Riots: An American Tradition

Riots: An American Tradition

riots
Some peaceful, docile, European rioters.

 
The United States has a brutal history of domestic violence. That domestic violence has often taken place in the form of riots. Riots seem to be universally condemned, but they actually have a long and effective presence in our country.
 

What Is A Riot?

A riot is legally defined as a public disturbance involving (1) an act or acts of violence by one or more persons part of an assemblage of three or more persons, which act or acts shall constitute a clear and present danger of, or shall result in, damage or injury to the property of any other person or to the person of any other individual or (2) a threat or threats of the commission of an act or acts of violence by one or more persons part of an assemblage of three or more persons having, individually or collectively, the ability of immediate execution of such threat or threats, where the performance of the threatened act or acts of violence would constitute a clear and present danger of, or would result in, damage or injury to the property of any other person or to the person of any other individual. 18 U.S.C. § 2102
 
Riots typically involve vandalism and the destruction of property, public or private. The property targeted varies depending on the riot and the inclinations of those involved. Targets can include shops, cars, restaurants, state-owned institutions, and religious buildings.
 

Why Riot?

Riots often occur in reaction to a perceived grievance or out of dissent. Historically, riots have occurred due to poor working or living conditions, governmental oppression, taxation or conscription, conflicts between ethnic groups, or religions the outcome of a sporting event or frustration with legal channels through which to air grievances.
 

Successful Riots

The nation has hosted popular, successful uprisings fueled by everything from racial tensions and electoral disputes to tax complaints and wartime hardships. Most of these small-scale skirmishes ended with only a brief flash of bloodshed, but they often had far-reaching consequences for local governments, civil rights and even federal laws.
 
Courtesy of History.com:
 
Wilmington Insurrection – On November 10, 1898, 2,000 armed white men took to the streets of the Southern port town of Wilmington, North Carolina. Spurred on by white supremacist politicians and businessmen, the mob burned the offices of a prominent African-American newspaper, sparking a frenzy of urban warfare that saw dozens of blacks gunned down in the streets. As the chaos unfolded, white rioters descended on City Hall and forced the town’s mayor to resign along with several black aldermen. By nightfall, the mob had seized full control of the local government, some 60 black citizens lay dead and thousands more had fled the city in panic.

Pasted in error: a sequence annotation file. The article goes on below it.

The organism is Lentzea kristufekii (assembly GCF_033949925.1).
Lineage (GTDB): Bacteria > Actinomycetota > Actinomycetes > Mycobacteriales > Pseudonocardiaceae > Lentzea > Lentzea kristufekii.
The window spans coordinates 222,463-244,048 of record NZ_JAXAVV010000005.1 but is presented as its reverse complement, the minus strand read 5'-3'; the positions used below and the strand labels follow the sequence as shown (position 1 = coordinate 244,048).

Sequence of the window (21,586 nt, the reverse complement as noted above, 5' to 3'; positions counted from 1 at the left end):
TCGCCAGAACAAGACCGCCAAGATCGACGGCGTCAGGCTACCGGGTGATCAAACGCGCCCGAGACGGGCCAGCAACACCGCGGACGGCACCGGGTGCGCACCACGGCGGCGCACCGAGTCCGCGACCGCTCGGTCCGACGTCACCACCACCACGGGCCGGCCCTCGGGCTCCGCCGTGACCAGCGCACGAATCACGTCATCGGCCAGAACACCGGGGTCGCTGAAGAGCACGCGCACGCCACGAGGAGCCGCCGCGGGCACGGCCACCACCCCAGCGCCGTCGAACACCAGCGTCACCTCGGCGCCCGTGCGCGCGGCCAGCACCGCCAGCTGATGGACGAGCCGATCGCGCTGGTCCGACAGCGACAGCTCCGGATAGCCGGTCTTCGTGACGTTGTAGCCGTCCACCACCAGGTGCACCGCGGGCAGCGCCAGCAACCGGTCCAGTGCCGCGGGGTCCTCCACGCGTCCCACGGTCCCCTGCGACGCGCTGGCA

While it took the form of a race riot, the Wilmington uprising was actually a calculated rebellion by a cabal of white business leaders and Democratic politicians intent on dissolving the city’s biracial, majority-Republican government. Once in power, the conspirators banished prominent black leaders and their white allies from the city and joined with other North Carolina Democrats in instituting a wave of Jim Crow laws suppressing black voting rights. Despite its illegality, state and federal officials ultimately allowed the power grab to proceed unchecked, leading many historians to cite the Wilmington insurrection as the only successful coup d’etat in American history.
 
Battle of Athens – In 1946, a group of veterans and disgruntled citizens went to war with the local government of Athens, Tennessee. The small farming community had spent the 1940s dominated by a crooked political machine led by sheriff and legislator Paul Cantrell, who was known to rig elections in his favor through ballot stuffing and voter intimidation. Corruption ran rampant until 1945, when hundreds of young men returned to Athens fresh from the battlefields of World War II. After they experienced repeated harassment by law enforcement, the ex-GIs organized their own political party and ran several veterans for local office in the hopes of ousting Cantrell and his cronies once and for all.
 
The “battle” unfolded during a tense Election Day on August 1, 1946. When the veterans’ accused Cantrell of vote fraud, armed sheriff’s deputies began beating and detaining the GI’s poll watchers, and one officer even shot an elderly voter in the back. After Cantrell and his deputies confiscated the ballot boxes and barricaded themselves inside the local jail, hundreds of ex-GIs armed themselves with high-powered rifles and laid siege to the building. The two sides traded fire throughout the night, leaving several men wounded, but the deputies finally surrendered after the veterans began lobbing dynamite at the jailhouse. When the votes were counted, the GI candidates were declared the winners and immediately sworn into office. Their upstart political party would go on to restructure local government and clean up much of the corruption in Athens.

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